After much debate and discussion, we start climbing the hill. At least I have my rather heavy tripod if anyone wants to act funny! The steps are roughly cut and it takes us about ½ hour to climb to the top. We reach just as dawn is breaking. I been a while since I’ve caught a sunrise. It’s rare that I wake up so early and of course, you don’t get to see much of it in the city.
I can see the light breaking from across the horizon as the sky turns purplish blue with streaks of orange. I perch myself on a rock and watch nature’s spectacle unfold. There’s another guy who has braved his way to the top. A while later, 3 foreigners give us company.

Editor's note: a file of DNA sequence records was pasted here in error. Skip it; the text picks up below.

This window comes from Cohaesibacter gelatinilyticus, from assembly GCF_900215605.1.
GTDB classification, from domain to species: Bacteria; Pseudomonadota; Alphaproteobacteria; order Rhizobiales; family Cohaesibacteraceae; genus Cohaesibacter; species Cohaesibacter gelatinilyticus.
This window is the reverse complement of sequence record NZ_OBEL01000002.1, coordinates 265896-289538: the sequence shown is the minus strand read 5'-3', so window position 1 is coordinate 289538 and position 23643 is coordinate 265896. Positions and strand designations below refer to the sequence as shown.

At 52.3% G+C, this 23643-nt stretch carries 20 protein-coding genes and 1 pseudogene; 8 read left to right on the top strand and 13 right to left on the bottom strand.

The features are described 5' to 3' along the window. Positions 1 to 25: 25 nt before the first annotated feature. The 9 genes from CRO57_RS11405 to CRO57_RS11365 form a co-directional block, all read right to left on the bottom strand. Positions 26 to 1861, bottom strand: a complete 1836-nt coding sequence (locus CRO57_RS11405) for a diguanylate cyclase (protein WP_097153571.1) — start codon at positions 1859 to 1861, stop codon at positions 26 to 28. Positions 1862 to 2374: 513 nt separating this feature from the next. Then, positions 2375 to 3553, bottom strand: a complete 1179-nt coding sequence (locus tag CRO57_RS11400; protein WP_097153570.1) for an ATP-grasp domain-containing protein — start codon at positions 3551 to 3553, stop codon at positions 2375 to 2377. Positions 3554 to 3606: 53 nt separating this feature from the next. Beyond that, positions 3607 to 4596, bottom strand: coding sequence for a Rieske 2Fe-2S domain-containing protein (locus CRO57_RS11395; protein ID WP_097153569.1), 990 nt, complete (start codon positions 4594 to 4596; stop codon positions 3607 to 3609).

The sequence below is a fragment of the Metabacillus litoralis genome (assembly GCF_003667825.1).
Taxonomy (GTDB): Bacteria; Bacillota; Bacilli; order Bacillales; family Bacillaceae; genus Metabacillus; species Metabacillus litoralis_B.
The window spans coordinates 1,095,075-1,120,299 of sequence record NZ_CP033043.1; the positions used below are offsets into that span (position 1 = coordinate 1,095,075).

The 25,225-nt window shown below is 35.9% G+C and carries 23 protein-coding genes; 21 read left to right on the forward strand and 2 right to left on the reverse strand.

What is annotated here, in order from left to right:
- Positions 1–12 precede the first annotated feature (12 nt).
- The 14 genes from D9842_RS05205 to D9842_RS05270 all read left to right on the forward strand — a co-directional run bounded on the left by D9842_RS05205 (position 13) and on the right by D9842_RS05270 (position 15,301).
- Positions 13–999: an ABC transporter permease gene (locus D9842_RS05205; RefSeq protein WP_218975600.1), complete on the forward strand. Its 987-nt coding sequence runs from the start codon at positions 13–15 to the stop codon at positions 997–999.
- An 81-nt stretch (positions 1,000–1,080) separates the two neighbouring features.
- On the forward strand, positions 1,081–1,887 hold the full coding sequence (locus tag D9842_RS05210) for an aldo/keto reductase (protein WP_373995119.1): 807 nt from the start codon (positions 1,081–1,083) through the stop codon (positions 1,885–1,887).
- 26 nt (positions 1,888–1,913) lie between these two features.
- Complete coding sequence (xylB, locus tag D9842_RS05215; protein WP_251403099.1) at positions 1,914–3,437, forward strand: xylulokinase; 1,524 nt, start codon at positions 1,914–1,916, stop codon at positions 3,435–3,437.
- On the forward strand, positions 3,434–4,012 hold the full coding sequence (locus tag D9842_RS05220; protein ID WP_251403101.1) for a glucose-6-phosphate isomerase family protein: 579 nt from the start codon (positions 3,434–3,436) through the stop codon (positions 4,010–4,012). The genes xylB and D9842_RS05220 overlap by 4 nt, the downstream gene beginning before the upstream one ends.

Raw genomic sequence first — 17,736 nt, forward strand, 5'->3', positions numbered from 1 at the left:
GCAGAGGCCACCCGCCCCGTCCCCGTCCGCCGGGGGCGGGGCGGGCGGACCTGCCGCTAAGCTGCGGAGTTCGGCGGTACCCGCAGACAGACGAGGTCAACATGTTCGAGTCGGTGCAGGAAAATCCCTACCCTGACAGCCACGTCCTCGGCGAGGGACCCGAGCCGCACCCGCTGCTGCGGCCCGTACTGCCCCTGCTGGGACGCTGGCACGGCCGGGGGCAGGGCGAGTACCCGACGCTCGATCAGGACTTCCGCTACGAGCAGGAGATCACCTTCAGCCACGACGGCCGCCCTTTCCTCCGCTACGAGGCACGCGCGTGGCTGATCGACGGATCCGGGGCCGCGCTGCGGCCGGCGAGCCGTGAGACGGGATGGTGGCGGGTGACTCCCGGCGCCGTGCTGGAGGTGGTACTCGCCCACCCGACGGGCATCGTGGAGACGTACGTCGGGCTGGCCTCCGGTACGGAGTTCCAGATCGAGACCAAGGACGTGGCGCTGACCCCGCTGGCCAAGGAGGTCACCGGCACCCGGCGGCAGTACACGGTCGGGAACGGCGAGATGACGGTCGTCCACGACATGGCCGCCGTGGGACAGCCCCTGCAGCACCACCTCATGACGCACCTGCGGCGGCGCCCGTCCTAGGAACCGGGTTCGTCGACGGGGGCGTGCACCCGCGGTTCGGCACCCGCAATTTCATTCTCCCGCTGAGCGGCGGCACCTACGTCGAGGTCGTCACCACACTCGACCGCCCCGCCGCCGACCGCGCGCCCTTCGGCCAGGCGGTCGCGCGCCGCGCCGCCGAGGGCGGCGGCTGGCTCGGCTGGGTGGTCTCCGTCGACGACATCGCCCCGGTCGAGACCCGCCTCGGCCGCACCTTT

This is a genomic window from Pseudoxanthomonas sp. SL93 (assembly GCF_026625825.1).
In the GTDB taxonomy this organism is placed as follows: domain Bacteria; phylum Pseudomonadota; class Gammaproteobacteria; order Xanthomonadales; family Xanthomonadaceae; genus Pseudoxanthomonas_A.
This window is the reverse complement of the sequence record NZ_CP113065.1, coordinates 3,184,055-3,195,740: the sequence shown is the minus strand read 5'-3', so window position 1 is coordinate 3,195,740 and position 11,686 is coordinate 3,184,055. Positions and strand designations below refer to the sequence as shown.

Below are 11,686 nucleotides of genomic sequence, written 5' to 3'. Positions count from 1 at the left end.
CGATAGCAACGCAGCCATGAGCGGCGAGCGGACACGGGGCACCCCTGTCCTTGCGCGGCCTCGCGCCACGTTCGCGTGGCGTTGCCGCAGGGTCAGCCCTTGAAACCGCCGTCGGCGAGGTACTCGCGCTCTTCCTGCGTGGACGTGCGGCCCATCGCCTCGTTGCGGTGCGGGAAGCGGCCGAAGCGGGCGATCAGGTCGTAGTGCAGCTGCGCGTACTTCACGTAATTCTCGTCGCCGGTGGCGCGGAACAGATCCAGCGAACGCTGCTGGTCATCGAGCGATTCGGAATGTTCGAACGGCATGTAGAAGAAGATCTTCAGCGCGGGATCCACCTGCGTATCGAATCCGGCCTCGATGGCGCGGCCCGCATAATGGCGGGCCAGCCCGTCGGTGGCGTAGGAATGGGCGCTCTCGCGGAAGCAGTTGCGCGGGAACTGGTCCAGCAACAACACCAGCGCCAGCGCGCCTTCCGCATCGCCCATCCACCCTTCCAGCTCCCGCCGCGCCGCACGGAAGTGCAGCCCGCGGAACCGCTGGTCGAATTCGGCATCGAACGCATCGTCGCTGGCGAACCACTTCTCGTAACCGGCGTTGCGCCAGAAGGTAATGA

The sun finally peeks out of the horizon. As it comes out it casts a beautiful orange halo all around the rocky hills. It is mesmerizing, to say the very least. Finally, the orange ball emerging out of the distance turning bigger and bigger. Against an old temple structure at the top, it makes a particularly beautiful sight.
We are joined by three visitors who perch themselves on the edge to catch a better view. It’s beautiful and not to be missed if you ever visit Hampi. Probably one of the best moments of the whole trip as the sun gives a dazzling display of its imagery and magic. I was glad I climbed the hill after all.
An enterprising chaiwallah is at the top, and I have, what I can describe best as probably one of the most tepid cups of tea (stiff competition to the one I had earlier on the road!) I have ever tasted! And of course, he didn’t have change, so after having paid for everyone on top of the hill, we made our way back to the town, stopping once in a while to click a picture or two as the morning mist has cleared and we caught a glimpse of the view for miles around.